In a preferable embodiment, the core has a hardness difference between the center and the surface. The difference between the surface hardness and the center hardness is preferably 10 or more, more preferably 12 or more, and is preferably 40 or less, more preferably 35 or less, and even more preferably 30 or less in JIS-C hardness. If the hardness difference is more than 40, the durability may be lowered, while if the hardness difference is less than 10, the shot feeling may be hard because of a large impact. The surface hardness of the core is preferably 65 or more, more preferably 70 or more, even more preferably 72 or more, and is preferably 100 or less in JIS-C hardness. If the surface hardness of the core is less than 65 in JIS-C hardness, the core is so soft and the repulsion property may be lowered, resulting in shortening the flight distance. On the other hand, if the surface hardness of the core is more than 100, the core is so hard and the shot feeling may be lowered. The center hardness of the core is preferably 45 or more, more preferably 50 or more, and is preferably 70 or less, and more preferably 65 or less in JIS-C hardness. If the center hardness of the core is less than 45, the core is so soft and the durability may be lowered, while if the center hardness of the core is more than 70, the core is so hard and the shot feeling may be worsened. The hardness difference of the core can be formed by properly selecting the heat molding conditions of the core.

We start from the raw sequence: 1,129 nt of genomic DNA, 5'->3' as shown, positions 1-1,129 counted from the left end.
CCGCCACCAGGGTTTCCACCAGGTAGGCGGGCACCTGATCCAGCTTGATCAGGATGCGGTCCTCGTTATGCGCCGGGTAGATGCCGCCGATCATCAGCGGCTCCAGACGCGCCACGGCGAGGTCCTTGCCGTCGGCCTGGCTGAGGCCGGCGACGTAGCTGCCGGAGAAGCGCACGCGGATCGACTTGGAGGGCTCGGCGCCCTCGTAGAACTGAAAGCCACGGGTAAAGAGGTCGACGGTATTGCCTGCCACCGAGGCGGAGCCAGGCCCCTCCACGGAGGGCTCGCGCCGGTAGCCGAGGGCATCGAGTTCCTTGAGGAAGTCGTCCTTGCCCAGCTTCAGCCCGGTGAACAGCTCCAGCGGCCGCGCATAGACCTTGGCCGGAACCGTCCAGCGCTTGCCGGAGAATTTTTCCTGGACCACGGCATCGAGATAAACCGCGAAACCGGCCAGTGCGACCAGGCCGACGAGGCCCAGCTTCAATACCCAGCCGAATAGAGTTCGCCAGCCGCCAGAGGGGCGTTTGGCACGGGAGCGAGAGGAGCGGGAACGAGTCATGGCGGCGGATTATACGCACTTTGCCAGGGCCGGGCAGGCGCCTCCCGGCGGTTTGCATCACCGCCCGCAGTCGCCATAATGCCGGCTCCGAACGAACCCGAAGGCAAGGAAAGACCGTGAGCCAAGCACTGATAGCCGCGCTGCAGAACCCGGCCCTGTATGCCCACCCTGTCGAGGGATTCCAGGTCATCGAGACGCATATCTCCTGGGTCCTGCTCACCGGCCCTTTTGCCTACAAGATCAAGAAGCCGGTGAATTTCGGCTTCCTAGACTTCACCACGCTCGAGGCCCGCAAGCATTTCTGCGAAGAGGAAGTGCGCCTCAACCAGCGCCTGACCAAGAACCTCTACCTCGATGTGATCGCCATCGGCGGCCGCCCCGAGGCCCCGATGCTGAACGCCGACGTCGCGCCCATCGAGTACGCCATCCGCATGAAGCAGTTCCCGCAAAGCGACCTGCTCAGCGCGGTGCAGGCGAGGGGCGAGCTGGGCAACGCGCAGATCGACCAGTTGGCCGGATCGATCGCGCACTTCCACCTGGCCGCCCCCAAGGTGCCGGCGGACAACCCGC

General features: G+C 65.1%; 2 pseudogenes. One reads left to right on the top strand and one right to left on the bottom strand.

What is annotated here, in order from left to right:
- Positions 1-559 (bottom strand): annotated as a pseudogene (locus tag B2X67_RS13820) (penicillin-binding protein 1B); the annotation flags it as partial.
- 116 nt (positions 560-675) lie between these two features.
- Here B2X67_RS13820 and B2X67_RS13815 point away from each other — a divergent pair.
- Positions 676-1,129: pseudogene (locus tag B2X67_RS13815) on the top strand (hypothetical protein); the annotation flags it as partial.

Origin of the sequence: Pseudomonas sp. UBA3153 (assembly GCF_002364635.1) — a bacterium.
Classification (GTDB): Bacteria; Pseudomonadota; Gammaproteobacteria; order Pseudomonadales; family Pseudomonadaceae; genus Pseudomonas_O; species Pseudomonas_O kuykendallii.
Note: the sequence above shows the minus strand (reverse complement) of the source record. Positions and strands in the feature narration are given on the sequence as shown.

In the case that the golf ball of the present invention is a three-piece golf ball or a multi-piece golf ball, examples of the material for the intermediate layer are a thermoplastic polyamide elastomer having a commercial name of “Pebax (registered trademark) (e.g. Pebax 2533)” available from Arkema; a thermoplastic polyester elastomer having a commercial name of “Hytrel (registered trademark) (e.g. Hytrel 3548, Hytrel 4047)” available from Du Pont-Toray Co., Ltd.; a thermoplastic polyurethane elastomer having a commercial name of “Elastollan (registered trademark) (e.g. Elastollan XNY97A)” available from BASF Japan Co., a thermoplastic polystyrene elastomer having a commercial name of “Rabalon (registered trademark) (e.g. Rabalon SR04, Rabalon T3339C, Rabalon T3221C)” available from Mitsubishi Chemical Corporation, in addition to the cured product of the rubber composition or the conventional ionomer resin. The intermediate layer may further contain a gravity adjusting agent such as barium sulfate, tungsten or the like, an antioxidant, and a pigment or the like.